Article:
• Privileged: When you install the agent with the NRIA_MODE environment variable set to PRIVILEGED, it runs as a privileged user that is created automatically during the installation process. In privileged mode, the nri-agent user can collect all metrics available as documented for the Infrastructure agent. At installation, the Infrastructure agent executable (/usr/bin/newrelic-infra) is granted two Linux capabilities with READ access for most inventory metrics:
      • CAP_SYS_PTRACE: Allows inspecting and tracing arbitrary processes
      • CAP_DAC_READ_SEARCH: Bypasses file and directory READ permission checks

     

    (Note: SELinux users should note that inventory metrics can be collected only in root mode for that operating system.)

    In privileged mode, New Relic integrations will execute properly, but you’ll need to reconfigure any custom integrations that depend on root user access.

    Docker process metrics are not enabled by default in this mode, so the Infrastructure agent will stop reporting on those processes if you switch to this mode. You can manually enable Docker processes by giving access rights to the nri-agent user.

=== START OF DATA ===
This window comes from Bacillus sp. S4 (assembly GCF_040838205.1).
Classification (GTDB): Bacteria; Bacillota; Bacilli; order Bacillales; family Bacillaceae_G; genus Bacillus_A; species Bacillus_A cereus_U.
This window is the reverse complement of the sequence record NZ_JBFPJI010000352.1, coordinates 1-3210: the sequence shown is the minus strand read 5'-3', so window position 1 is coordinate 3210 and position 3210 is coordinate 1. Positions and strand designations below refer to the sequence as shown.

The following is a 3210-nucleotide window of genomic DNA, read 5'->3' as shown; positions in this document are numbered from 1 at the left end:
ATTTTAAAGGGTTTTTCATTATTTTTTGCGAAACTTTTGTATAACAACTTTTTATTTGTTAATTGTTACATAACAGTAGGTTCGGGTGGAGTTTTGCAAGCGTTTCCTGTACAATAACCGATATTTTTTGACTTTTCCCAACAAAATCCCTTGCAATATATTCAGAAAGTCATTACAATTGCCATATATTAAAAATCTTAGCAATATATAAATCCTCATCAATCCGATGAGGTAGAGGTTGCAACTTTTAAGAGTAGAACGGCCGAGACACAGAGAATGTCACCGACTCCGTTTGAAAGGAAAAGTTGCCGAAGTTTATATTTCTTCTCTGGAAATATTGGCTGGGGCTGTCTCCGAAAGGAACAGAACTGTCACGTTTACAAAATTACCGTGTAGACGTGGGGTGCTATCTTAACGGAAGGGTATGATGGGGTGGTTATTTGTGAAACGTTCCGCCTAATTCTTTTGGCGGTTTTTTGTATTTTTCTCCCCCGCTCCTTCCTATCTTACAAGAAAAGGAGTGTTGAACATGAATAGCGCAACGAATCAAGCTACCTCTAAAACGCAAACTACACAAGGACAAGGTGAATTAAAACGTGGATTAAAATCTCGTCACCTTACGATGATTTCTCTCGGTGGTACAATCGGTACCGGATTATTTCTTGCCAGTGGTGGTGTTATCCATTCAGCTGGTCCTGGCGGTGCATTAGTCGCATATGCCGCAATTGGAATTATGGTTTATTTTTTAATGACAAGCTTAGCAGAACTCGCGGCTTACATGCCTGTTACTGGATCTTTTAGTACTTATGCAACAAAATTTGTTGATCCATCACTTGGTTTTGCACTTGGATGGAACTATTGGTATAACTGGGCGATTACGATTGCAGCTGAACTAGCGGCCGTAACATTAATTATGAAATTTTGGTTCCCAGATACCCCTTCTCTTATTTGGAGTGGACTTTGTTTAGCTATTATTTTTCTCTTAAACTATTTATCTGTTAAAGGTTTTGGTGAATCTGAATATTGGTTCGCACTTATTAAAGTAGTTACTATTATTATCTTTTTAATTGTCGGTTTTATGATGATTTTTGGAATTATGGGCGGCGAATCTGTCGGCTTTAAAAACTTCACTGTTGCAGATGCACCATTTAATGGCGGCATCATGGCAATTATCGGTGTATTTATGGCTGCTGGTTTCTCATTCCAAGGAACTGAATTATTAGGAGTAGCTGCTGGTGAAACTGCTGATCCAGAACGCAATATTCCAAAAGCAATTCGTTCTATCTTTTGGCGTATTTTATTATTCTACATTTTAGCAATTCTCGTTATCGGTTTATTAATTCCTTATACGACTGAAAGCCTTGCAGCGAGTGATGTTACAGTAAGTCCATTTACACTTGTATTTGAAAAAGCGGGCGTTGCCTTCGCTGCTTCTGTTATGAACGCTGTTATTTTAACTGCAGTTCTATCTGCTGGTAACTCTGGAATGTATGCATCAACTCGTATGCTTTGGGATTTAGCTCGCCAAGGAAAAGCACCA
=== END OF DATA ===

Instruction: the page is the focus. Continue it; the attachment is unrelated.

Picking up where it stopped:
• Unprivileged: When you install the agent with the NRIA_MODE environment variable set toUNPRIVILEGED, it runs as a non-privileged user that is created automatically during the installation process.

    In unprivileged mode, the nri-agent user can collect all metrics available as documented for the Infrastructure agent, but process samples will not report file descriptor counts or I/O metrics, and some inventory sources won’t be reported.

    Just like in privileged mode, New Relic integrations will execute properly, but you’ll need to reconfigure any custom integrations that require root access. Similarly, Docker process metrics can be manually enabled by giving access rights to the nri-agent user.

As always, see the New Relic documentation for more information.

Installing the agent in privileged or unprivileged mode